To Win the Lost
Surrendering rights requires personal sacrifice. It means dying to self and what we might feel is due us and thinking of others first. It will be uncomfortable at times and will push us outside our comfort zones. But why would we do this? Why go to the effort and voluntarily surrender our rights when God has given us complete freedom in Christ? To win the lost.
“For though I am free from all, I have made myself a servant to all, that I might win more of them. To the Jews I became as a Jew, in order to win Jews. To those under the law I became as one under the law (though not being myself under the law) that I might win those under the law. To those outside the law I became as one outside the law (not being outside the law of God but under the law of Christ) that I might win those outside the law. To the weak I became weak, that I might win the weak. I have become all things to all people, that by all means I might save some.”
~1 Corinthians 9:19-22
Paul’s address here in 1 Corinthians 9 expounds on his reason for surrendering his rights. While he has every right to collect compensation for his work and is completely free to operate independently and separate from the culture around him, he surrendered those rights because of love. He refused to use his freedom and rights in order to win more people to Christ.
Instead of standing on his rights and arguing the reasons why he is free from all, Paul made himself a servant and met people where they were. He got to know and understand the culture, mindset, and values of those he ministered among so that he could relate and become a meaningful part of their world. As Paul said, he became all things to all people so that he could live with a clear conscience that he had done all in his power to win the lost to Christ.
But does that mean Paul compromised? Is that what becoming all things to all people means?
Some have argued this point and thus strongly oppose any infringement of personal rights. However, surrendering rights does not mean compromising. Quite the opposite actually! Compromise means that both parties are in some way right and that the one compromising will eventually agree to meet in the middle or accept the other person’s position. But that’s not what Paul did.
Paul did not compromise on his principles, but rather knew when holding fast to rights would do nothing to advance the gospel. He could relate to and connect with people from all walks of life and backgrounds. He could talk with Jews and meet them on their turf even though he was free from the Law and its demands and he could interact with Gentiles and those completely unfamiliar with the promises of God even though he himself was not without knowledge of the Holy One. For Paul, becoming all things to all people did not involve changing who he was or what he believed as a person, but how he was able to relate and interact with all different people.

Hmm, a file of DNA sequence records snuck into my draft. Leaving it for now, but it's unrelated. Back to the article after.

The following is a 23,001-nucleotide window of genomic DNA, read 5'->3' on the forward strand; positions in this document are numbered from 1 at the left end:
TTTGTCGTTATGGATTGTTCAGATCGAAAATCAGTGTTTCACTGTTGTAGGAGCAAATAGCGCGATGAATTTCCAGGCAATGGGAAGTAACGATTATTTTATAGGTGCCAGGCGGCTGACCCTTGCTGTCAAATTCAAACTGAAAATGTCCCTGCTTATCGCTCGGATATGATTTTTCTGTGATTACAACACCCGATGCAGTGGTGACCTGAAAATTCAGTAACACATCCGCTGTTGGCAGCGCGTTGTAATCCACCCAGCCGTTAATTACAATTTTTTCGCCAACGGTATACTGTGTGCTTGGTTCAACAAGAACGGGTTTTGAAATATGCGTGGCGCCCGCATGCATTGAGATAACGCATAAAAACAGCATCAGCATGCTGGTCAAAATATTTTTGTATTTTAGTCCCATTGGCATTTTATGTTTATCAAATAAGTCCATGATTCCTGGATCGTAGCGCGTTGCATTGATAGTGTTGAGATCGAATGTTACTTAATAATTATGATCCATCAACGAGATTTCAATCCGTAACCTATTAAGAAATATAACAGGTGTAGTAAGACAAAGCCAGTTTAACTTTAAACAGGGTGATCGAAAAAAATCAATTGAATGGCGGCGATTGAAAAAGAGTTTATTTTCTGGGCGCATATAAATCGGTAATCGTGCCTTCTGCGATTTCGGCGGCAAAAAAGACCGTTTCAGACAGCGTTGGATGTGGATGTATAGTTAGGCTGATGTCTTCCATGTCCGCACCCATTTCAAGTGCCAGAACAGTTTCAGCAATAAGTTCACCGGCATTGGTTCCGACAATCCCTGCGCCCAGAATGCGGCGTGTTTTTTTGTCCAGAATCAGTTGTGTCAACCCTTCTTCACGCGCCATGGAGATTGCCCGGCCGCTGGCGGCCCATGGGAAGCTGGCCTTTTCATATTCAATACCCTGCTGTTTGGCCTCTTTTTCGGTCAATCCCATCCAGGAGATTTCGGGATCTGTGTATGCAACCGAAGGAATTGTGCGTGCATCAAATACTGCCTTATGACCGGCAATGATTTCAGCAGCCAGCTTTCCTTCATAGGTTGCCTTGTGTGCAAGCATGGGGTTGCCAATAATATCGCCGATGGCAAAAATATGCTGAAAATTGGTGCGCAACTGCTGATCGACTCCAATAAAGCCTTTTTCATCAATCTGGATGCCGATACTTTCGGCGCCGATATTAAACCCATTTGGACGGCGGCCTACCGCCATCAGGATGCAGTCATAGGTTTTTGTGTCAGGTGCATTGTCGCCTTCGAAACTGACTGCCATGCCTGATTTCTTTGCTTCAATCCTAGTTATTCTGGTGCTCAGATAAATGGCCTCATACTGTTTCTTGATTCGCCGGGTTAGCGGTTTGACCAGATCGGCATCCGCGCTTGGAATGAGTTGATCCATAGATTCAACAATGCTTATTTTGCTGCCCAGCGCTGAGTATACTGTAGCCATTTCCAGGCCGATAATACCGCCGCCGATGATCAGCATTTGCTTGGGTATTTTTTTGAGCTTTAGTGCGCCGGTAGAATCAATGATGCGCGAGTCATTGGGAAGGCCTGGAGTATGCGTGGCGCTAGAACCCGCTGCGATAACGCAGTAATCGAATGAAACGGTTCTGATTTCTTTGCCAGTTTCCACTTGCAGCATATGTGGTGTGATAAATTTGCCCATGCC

This is a concept that we in America would do well to learn from. We often have a hard time relating to others. Rather than looking at people and considering how we can serve and reach them, we tend to feel entitled and want everyone to relate to us. But this is not how we can reach people with the gospel!
Paul makes it clear that the reason why he became all things to all people was so that he could win the lost. He knew that he wouldn’t be able to win all of them, but some would come to a saving knowledge of the truth. And I love how Paul states in verse twenty-three his heart and motivating purpose behind his actions:
“I do it all for the sake of the gospel, that I may share with them in its blessings.”
~1 Corinthians 9:23
It was not from a sense of duty or moral obligation that Paul surrendered his rights to win the lost. No, he did it out of sincere love and a genuine desire to share the eternal riches of God with others. Paul’s heart beat for people and he wanted all to come to know the truth. Therefore, he was willing to lay down his rights, surrender his freedoms, and humble himself so that he could effectively win the lost. May we learn from Paul’s example and be willing to follow in his footsteps, laying down our lives out of genuine love for others and a passionate desire to win some to Christ!
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